No one wants to have the burden of a mortgage hanging around for any longer than necessary. You want to take out the loan and repay it off as quickly as possible so that you can enjoy your home in peace. When weighing the options that you have, you will face a decision between a 30-year fixed mortgage versus the shorter 15-year option, which would mean more in terms of monthly contributions but a shorter repayment. Here are some approaches that you can use to reduce your mortgage repayment period while keeping that longer-term mortgage.
Refinance then Reinvest
Interest rates sometimes drop significantly; when they do, it is a good time to consider refinancing your mortgage. To ensure that you have shaved years from your initial plan, implement a 15 year plan from a 30 year one.
If for example you bought a home five years ago for $300,000 whose down payment was10%, the interest rate on a 30-year fixed loan of $270,000 was 4.875%. Your monthly obligation, inclusive of taxes and insurance is $1,429. If you refinance today, the rates are 3.625 percent on the remaining $247,494. Hence your new payment would be $1,129, and you get to save $300 per month. You’re at the same time resetting your loan from 25 years back to 30 years. If you decide to apply the $300 savings toward the new loan per month, you’ll reduce your repayment period by 9.5 years. You will be able to repay your loan within a shorter time without increasing your monthly obligation.
You can make bi-weekly payments to significantly reduce your mortgage repayment period; in some cases this can shave as much as up to 4 years off without increasing your expenditure. This is because they are the same amounts you would have been paying per month but with an increased frequency of the payments. You make 26 payments per year in this method, which translates to 13 monthly payments per year.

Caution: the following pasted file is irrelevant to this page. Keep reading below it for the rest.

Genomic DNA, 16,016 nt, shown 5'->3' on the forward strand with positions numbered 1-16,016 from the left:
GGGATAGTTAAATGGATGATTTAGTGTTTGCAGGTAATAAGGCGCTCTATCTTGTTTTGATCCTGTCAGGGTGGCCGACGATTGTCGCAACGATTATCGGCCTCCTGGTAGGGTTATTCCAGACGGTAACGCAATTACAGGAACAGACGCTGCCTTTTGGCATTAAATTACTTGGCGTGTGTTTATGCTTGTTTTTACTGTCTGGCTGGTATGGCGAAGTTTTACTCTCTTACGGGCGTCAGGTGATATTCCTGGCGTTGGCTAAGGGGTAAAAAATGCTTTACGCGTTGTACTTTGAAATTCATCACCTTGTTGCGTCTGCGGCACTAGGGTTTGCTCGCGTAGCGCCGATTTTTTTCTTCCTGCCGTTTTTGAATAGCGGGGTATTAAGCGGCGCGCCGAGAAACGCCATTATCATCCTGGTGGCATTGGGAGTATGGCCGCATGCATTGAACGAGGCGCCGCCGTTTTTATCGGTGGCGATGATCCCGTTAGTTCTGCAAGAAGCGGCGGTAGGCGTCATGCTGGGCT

If you take a $300,000 home purchase loan with 10% down payment, a 30-year fixed rate of 3.625% equals to payments of $1,231 inclusive of taxes and insurance. If you pay half of it, ($616) every other week, you’re making an extra payment of $103 per month towards your loan. You therefore save $26,511 in interest and shave 4 years off your repayment period.
Increase Your Monthly Payment Amount
If you can afford an extra $200 each month on your 30-year fixed loan at rate of 3.625% on a home loan of $300,000 (with a 10% down payment) you’d save in interest $42,969 and reduce your repayment period by 6.8 years.
Increase that to $300 extra per month and you will reduce your interest by $57,122, paying off your loan earlier by 8.11 years. Now, $400 extra per month would save you $68,426 in interest and reduce your repayment period by 10 years and 10 months.
If you opt to go higher that the $400 per month, you’d want to look at altering your plan to a 15-Year mortgage plan because the interest is 0.5% lower than the 30 year plan and you stand to save a lot more .
Make One-Time Loan Payments when You Receive Extra Cash
You can choose to stick to the 30-year fixed plan but once in a while when you receive a sizable cash influx (such as bonuses from work) make a lump sum payment to offset your loan.